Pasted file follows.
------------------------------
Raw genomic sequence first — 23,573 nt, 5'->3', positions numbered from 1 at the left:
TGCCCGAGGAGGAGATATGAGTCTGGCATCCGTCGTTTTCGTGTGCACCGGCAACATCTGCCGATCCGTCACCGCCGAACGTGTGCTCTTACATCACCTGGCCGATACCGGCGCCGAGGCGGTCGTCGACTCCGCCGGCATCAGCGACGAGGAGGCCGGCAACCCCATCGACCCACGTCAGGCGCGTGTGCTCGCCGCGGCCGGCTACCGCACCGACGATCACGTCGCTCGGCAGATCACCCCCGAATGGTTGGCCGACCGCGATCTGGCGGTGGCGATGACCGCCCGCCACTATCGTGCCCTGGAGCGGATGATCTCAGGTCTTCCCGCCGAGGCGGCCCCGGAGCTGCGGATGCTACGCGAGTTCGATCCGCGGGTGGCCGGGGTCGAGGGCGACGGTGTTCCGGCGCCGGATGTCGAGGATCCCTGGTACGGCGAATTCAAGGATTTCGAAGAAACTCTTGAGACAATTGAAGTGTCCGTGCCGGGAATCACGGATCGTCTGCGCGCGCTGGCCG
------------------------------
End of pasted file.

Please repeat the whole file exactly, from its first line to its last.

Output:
Raw genomic sequence first — 23,573 nt, 5'->3', positions numbered from 1 at the left:
TGCCCGAGGAGGAGATATGAGTCTGGCATCCGTCGTTTTCGTGTGCACCGGCAACATCTGCCGATCCGTCACCGCCGAACGTGTGCTCTTACATCACCTGGCCGATACCGGCGCCGAGGCGGTCGTCGACTCCGCCGGCATCAGCGACGAGGAGGCCGGCAACCCCATCGACCCACGTCAGGCGCGTGTGCTCGCCGCGGCCGGCTACCGCACCGACGATCACGTCGCTCGGCAGATCACCCCCGAATGGTTGGCCGACCGCGATCTGGCGGTGGCGATGACCGCCCGCCACTATCGTGCCCTGGAGCGGATGATCTCAGGTCTTCCCGCCGAGGCGGCCCCGGAGCTGCGGATGCTACGCGAGTTCGATCCGCGGGTGGCCGGGGTCGAGGGCGACGGTGTTCCGGCGCCGGATGTCGAGGATCCCTGGTACGGCGAATTCAAGGATTTCGAAGAAACTCTTGAGACAATTGAAGTGTCCGTGCCGGGAATCACGGATCGTCTGCGCGCGCTGGCCG